FILM ROLL : Memories from a time photography had something magical.

By Eyelighted | Eyelighted | 9 Dec 2020


I started photography in 2002, I was 18 back then. I bought my first camera from an architect who was a member of the photo club I was involved with. He sold me a Canon A1 with a 28mm, 50mm and 200mm lenses. I was thrilled and so excited to start my photography courses at school to gain skills on how to master my camera. I signed up without knowing exactly what photography was and how does it worked but I was about to discover something magical.

Photography is coming from Heliography which literally translates to "writing with the sun". In other words, photography is the art to write/draw with lights. In fact in photography you don't capture an object but the light reflected by the object as well as you don't see things or people but the light they are reflecting. This is the reason why in the dark you don't see anything!


It was all about using light to create and write my stories, to do so a camera and film rolls were needed and back then digital camera were still expensive and not democratised to general public. The press were talking about it but the constructor were still bringing new films camera out so we were all using silver and light to create.

This was still a time in which you had to choose between 12, 24 or 36 frames roll, color or black & white. The ISO couldn't be changed from a photo to another, it was the same for the all roll and you had to make sure you selected the right ISO on the camera otherwise you light measurement would be wrong. There were no chance to see if the photo was well exposed or focused after shooting it and of course deleting the photos if they were bad to gain space on the roll wasn't possible!


When loading a film in the camera, you had to make sure it wasn't well placed otherwise you would end up shooting your 45th photo of a 36 frames film roll which wasn't right and of course the roll will come out empty after being developed.

I remember marking the frame number of my B&W roll before rewinding it in order to swap it for the color roll. After shooting a few coloured snaps, I would mark the frame number and rewind the roll so I could load back the B&W roll and take photos with the lens cover on, making sure no light printed my film. I would shoot with the cover on until I reached a frame over my memo.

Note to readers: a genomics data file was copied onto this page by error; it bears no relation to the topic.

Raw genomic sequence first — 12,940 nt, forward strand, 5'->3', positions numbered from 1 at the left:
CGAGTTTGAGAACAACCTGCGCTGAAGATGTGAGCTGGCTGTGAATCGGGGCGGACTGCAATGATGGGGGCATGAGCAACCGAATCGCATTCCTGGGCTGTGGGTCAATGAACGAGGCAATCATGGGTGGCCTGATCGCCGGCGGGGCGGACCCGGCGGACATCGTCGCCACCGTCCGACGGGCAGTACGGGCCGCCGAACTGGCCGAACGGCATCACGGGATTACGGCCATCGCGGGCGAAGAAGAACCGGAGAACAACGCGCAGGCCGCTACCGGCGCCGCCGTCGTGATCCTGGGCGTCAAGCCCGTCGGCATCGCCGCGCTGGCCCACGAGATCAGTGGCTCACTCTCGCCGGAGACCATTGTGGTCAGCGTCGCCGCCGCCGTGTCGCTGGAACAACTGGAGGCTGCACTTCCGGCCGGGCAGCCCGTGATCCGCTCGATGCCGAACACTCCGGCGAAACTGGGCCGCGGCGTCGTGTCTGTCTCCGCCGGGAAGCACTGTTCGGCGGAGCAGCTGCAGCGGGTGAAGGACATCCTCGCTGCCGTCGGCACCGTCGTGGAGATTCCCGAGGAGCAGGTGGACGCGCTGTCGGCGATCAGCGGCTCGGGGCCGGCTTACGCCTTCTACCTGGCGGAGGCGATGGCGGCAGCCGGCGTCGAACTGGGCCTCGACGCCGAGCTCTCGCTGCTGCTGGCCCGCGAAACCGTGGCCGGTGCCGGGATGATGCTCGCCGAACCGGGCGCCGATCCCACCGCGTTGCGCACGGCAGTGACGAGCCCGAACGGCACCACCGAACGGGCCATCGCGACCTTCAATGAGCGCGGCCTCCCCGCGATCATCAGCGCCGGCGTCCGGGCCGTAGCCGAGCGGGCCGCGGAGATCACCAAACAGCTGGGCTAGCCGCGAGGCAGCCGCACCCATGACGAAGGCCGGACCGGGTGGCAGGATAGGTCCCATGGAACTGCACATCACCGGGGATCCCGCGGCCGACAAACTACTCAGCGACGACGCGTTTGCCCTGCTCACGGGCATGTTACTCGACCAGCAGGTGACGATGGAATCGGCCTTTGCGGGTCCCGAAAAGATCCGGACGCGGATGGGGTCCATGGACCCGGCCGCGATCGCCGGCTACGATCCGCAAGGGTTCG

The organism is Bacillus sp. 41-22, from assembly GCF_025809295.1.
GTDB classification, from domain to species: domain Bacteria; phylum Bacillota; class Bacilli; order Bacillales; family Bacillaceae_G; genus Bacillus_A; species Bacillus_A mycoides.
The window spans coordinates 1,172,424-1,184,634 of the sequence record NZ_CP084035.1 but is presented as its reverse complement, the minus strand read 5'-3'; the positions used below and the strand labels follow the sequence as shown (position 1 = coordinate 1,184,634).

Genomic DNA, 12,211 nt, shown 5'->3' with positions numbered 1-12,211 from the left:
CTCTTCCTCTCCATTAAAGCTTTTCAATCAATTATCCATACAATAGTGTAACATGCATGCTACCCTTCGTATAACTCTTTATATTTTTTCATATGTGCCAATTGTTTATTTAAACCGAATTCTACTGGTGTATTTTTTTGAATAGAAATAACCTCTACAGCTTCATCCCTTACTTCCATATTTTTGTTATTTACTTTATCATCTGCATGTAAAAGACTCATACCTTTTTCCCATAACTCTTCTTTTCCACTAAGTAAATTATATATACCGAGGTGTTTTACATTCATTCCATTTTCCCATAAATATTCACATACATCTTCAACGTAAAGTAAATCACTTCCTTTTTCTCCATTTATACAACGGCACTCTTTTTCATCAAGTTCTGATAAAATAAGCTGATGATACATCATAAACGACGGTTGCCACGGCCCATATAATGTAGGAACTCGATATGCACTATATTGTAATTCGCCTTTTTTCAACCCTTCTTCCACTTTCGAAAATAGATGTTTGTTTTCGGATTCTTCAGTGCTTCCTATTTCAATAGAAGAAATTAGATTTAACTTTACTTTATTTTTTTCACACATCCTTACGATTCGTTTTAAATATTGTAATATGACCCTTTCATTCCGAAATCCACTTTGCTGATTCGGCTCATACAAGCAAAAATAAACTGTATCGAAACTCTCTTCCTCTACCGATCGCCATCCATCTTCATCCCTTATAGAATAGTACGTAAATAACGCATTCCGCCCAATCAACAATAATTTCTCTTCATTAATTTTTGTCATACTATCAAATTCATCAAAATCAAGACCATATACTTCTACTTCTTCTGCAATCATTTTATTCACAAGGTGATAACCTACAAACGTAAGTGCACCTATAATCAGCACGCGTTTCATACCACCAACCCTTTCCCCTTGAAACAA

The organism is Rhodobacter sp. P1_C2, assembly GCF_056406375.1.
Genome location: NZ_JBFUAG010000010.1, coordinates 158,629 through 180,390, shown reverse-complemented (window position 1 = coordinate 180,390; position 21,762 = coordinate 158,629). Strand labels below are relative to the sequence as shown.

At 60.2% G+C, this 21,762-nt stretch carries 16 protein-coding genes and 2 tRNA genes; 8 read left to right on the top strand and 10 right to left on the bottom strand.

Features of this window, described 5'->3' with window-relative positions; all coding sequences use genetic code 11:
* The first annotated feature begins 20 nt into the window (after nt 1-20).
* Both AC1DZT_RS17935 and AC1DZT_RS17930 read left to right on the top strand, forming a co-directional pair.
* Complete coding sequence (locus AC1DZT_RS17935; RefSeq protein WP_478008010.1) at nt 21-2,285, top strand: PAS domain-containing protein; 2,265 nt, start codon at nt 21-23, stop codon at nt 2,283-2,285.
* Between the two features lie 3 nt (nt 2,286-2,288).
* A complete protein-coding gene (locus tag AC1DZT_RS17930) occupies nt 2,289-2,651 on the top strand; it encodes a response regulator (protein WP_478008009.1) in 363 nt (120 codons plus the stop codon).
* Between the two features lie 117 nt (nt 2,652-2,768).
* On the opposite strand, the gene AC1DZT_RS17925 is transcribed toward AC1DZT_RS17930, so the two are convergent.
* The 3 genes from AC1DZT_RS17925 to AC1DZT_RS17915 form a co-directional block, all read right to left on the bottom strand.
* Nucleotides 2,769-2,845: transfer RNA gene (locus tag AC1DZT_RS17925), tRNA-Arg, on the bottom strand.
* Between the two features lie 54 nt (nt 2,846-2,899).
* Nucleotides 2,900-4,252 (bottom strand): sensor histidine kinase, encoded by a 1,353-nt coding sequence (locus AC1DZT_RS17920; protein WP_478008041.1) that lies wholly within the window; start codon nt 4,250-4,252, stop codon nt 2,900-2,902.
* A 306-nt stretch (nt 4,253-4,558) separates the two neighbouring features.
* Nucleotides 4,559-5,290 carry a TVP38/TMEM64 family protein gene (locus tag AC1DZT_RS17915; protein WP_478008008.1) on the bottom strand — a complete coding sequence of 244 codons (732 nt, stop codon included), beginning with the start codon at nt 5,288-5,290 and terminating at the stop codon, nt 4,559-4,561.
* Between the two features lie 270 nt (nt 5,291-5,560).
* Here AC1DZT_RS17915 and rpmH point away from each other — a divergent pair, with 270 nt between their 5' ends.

Developing film and printing photos on paper in the laboratory was very cool, I was locking myself in the lab with the red light switched on watching an image slowly appearing on the submerged paper while getting high with pot. I used to develop with brushes to give effect on my prints, breaking a glass, place my paper underneath and expose through to create a shattering effect on my pictures, flash the light for a fraction of a second to solarize my films or prints. I used to create photograms featuring characters made of different objects and experiment colours turns.

brush development

Coloured turns

solarized print

Drop and brush development


I loved experimenting with cross processing, developing positive E6 films using C41 (negative film) chemical processing which could give weird colours film such as green or purple... these were wonderful years of experimenting with photography !

cross processing

cross processing

When digital cameras arrived, I bought myself a Nikon D70, 6 millions pixels in a revolutionary box but I wasn't that excited about digital photography in the first place because I knew it would definitely change the game and the rules. I previously bought myself a Nikon FM2 and trading this legendary camera for this new technology featuring Dematerialized pictures made of electric bits stacked in memory cards didn't thrilled me that much.

Eventually I did switch to digital and kept my film cameras as a personal collection. Today there isn't as many film roll as there used to be, chemical products to develop became really hard to find and quite expensive. Digital technology is in every hands and products you never would have expected to be able to capture photos such as phones have 40x zoom with 108 millions pixel on board! Everyone can pretend to be a photographer today and I have to say, digital photography became really good over the years with so many editing software to work with. I think digital photography has brought more possibilities than ever while killing the authenticity and the magic of photography.

Digital photography is without a doubt more practical but it did not and will never replace film cameras with all its charm, at least not in my heart.

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